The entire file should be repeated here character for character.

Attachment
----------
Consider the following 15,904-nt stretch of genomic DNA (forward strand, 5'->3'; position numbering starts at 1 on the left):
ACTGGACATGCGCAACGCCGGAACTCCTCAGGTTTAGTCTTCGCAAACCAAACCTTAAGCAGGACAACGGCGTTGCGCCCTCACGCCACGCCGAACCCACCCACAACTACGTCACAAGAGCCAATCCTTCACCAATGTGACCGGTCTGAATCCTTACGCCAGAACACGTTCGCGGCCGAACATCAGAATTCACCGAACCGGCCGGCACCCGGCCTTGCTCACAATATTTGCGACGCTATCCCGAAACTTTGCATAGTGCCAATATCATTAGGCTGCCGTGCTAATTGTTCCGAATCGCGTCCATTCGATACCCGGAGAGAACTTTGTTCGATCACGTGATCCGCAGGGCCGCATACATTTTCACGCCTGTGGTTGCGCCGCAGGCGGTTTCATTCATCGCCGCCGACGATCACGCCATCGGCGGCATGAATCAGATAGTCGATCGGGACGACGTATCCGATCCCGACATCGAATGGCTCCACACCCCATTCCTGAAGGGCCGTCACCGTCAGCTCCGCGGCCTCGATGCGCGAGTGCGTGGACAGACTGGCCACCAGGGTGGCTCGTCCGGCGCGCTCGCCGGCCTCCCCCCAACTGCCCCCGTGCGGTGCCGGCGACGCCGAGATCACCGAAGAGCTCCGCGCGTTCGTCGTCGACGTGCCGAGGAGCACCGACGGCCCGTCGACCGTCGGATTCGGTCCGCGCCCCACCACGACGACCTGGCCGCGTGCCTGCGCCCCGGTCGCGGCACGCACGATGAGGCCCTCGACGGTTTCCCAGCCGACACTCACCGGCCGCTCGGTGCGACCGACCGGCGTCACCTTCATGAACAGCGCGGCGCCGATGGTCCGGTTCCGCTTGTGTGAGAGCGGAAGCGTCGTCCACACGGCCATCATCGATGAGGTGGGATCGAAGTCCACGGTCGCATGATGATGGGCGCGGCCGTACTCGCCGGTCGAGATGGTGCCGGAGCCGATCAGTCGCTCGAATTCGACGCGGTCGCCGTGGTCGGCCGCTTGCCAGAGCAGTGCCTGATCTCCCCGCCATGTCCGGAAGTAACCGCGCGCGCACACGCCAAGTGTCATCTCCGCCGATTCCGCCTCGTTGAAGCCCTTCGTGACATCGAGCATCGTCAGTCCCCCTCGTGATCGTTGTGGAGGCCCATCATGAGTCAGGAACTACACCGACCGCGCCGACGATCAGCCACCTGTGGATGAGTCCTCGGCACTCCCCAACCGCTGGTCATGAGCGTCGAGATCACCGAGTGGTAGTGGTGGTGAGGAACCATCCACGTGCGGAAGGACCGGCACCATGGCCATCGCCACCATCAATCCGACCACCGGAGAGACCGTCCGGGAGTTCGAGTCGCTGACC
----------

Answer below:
Consider the following 15,904-nt stretch of genomic DNA (forward strand, 5'->3'; position numbering starts at 1 on the left):
ACTGGACATGCGCAACGCCGGAACTCCTCAGGTTTAGTCTTCGCAAACCAAACCTTAAGCAGGACAACGGCGTTGCGCCCTCACGCCACGCCGAACCCACCCACAACTACGTCACAAGAGCCAATCCTTCACCAATGTGACCGGTCTGAATCCTTACGCCAGAACACGTTCGCGGCCGAACATCAGAATTCACCGAACCGGCCGGCACCCGGCCTTGCTCACAATATTTGCGACGCTATCCCGAAACTTTGCATAGTGCCAATATCATTAGGCTGCCGTGCTAATTGTTCCGAATCGCGTCCATTCGATACCCGGAGAGAACTTTGTTCGATCACGTGATCCGCAGGGCCGCATACATTTTCACGCCTGTGGTTGCGCCGCAGGCGGTTTCATTCATCGCCGCCGACGATCACGCCATCGGCGGCATGAATCAGATAGTCGATCGGGACGACGTATCCGATCCCGACATCGAATGGCTCCACACCCCATTCCTGAAGGGCCGTCACCGTCAGCTCCGCGGCCTCGATGCGCGAGTGCGTGGACAGACTGGCCACCAGGGTGGCTCGTCCGGCGCGCTCGCCGGCCTCCCCCCAACTGCCCCCGTGCGGTGCCGGCGACGCCGAGATCACCGAAGAGCTCCGCGCGTTCGTCGTCGACGTGCCGAGGAGCACCGACGGCCCGTCGACCGTCGGATTCGGTCCGCGCCCCACCACGACGACCTGGCCGCGTGCCTGCGCCCCGGTCGCGGCACGCACGATGAGGCCCTCGACGGTTTCCCAGCCGACACTCACCGGCCGCTCGGTGCGACCGACCGGCGTCACCTTCATGAACAGCGCGGCGCCGATGGTCCGGTTCCGCTTGTGTGAGAGCGGAAGCGTCGTCCACACGGCCATCATCGATGAGGTGGGATCGAAGTCCACGGTCGCATGATGATGGGCGCGGCCGTACTCGCCGGTCGAGATGGTGCCGGAGCCGATCAGTCGCTCGAATTCGACGCGGTCGCCGTGGTCGGCCGCTTGCCAGAGCAGTGCCTGATCTCCCCGCCATGTCCGGAAGTAACCGCGCGCGCACACGCCAAGTGTCATCTCCGCCGATTCCGCCTCGTTGAAGCCCTTCGTGACATCGAGCATCGTCAGTCCCCCTCGTGATCGTTGTGGAGGCCCATCATGAGTCAGGAACTACACCGACCGCGCCGACGATCAGCCACCTGTGGATGAGTCCTCGGCACTCCCCAACCGCTGGTCATGAGCGTCGAGATCACCGAGTGGTAGTGGTGGTGAGGAACCATCCACGTGCGGAAGGACCGGCACCATGGCCATCGCCACCATCAATCCGACCACCGGAGAGACCGTCCGGGAGTTCGAGTCGCTGACC